Last updated on August 28th, 2020 at 11:59 am
Have you ever found yourself questioning how certain people become so successful? They exude a magical quality, a certain “Je ne sais quoi”. Maybe they possess natural talents which make their work effortless and error-free. Do you wonder why other people have to struggle through embarrassing errors to get to where they need to be? I am here to dispel the myth that you either have a talent or to put in the effort. Today I will share stories and research which show that successful people use effort to earn their success.
First of all, we will need to head to America. You might assume that Colonel’s Kentucky Fried Chicken (KFC) was an instant success given its international recognition. Surely he created a delicious recipe that was snapped up straight away? Actually, Colonel Sanders had to get through many setbacks to become the household name that he is today. At aged 65 he went door to door, selling his now-famed chicken recipe. His recipe was said to be rejected 1,009 times before anyone accepted it! When I told this story to a group of high-school students I was teaching, they were amazed. It seems like we assume success is only gained through talent and that someone who is talented should not have to put in the effort.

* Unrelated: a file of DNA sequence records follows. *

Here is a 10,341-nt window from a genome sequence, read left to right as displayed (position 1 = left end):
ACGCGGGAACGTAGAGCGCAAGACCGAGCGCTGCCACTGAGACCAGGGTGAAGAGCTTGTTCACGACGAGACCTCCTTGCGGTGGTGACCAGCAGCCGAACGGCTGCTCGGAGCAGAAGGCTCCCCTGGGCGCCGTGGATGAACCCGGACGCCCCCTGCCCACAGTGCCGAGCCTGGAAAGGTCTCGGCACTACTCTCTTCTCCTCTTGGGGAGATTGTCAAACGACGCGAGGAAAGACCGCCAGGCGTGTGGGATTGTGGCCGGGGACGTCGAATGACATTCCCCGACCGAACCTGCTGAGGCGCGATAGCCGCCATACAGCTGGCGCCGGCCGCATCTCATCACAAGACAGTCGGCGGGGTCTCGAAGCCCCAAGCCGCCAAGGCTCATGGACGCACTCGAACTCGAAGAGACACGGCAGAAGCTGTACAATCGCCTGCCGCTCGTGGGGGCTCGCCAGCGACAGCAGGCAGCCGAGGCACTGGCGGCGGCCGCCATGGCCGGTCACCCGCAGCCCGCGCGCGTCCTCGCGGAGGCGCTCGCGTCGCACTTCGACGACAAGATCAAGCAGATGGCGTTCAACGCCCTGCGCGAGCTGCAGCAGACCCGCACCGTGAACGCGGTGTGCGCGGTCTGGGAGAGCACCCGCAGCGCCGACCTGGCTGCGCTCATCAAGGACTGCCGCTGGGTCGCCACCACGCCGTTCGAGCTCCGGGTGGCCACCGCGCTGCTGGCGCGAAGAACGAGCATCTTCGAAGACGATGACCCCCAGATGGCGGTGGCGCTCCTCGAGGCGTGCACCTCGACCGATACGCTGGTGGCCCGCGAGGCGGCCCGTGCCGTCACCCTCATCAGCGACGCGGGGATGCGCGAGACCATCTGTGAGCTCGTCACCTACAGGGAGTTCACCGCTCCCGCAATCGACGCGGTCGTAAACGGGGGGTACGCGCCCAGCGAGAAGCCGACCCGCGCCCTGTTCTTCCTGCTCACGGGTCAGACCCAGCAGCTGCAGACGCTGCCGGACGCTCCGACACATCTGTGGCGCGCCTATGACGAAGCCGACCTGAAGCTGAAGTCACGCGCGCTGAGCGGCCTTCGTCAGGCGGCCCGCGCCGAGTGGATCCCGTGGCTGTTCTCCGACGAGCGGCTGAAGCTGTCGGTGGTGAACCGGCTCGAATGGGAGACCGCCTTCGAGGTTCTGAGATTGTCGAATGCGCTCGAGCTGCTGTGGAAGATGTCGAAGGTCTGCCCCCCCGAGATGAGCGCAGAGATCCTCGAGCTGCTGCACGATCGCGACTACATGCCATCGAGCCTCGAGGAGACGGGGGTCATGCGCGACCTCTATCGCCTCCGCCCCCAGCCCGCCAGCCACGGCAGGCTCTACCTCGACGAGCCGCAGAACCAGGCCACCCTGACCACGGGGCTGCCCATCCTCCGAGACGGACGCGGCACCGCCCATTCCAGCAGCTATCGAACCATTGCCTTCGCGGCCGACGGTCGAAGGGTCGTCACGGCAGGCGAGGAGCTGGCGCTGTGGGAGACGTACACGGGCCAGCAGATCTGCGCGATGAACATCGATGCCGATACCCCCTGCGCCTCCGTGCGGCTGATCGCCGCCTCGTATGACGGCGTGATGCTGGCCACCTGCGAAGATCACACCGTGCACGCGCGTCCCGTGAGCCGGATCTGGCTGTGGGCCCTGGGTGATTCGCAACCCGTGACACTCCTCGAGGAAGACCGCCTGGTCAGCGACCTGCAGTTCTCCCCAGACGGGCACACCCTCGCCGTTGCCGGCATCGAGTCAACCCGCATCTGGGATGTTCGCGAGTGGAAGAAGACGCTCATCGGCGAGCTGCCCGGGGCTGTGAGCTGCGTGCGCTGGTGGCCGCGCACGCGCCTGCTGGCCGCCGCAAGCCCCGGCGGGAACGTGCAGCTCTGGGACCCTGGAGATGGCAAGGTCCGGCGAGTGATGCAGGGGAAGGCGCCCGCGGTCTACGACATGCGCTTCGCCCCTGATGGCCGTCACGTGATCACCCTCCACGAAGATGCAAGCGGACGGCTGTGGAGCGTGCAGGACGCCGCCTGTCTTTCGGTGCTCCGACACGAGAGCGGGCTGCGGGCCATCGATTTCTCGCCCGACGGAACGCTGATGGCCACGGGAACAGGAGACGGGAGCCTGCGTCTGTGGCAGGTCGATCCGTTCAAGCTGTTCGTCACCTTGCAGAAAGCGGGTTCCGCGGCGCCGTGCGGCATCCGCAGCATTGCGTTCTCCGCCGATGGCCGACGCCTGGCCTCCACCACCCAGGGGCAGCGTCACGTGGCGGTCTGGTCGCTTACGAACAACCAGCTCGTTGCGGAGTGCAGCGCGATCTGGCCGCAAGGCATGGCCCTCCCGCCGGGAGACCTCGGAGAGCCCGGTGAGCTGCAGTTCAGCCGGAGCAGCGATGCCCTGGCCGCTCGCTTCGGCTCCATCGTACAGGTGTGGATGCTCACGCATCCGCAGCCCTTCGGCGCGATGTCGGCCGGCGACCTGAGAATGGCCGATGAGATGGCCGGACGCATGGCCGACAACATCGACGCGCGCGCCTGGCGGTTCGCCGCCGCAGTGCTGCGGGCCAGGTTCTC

We see someone at school who is getting consistently great grades and think “They got lucky, intelligence is wired into their DNA. They were born like that”. Around 40% of the population have this “you’ve either got it or you don’t” fixed mindset (Dweck, 2006). So if you relate to this then you definitely are not alone. Actually, intelligence may only account for a small portion of success.
In the classic study by Ericsson et al., (1993), expert violin students were studied to determine why their ability varied within the group. All of the students attended a prestigious music school, but the musicians could be divided into three skill categories. The first group consisted of “the best” violinists, who were predicted to be the most likely to have elite careers in international orchestras. The second group contained “good violinists”, these musicians were not performing at quite the same level as the first group, but their practice was still excellent. The third and final group were labelled as “violin teachers”, as this was the most probable career prospect for them given their skill level.
Ericsson et al interviewed the violinists over three sessions, asking them when they begin to play their instrument, how did their career history develop, rating how often they completed a range of activities in a typical week (such as music-related: solo practice, music theory, or taking lessons) and estimating the number of hours alone per week they had practised the violin, every year since they had begun playing.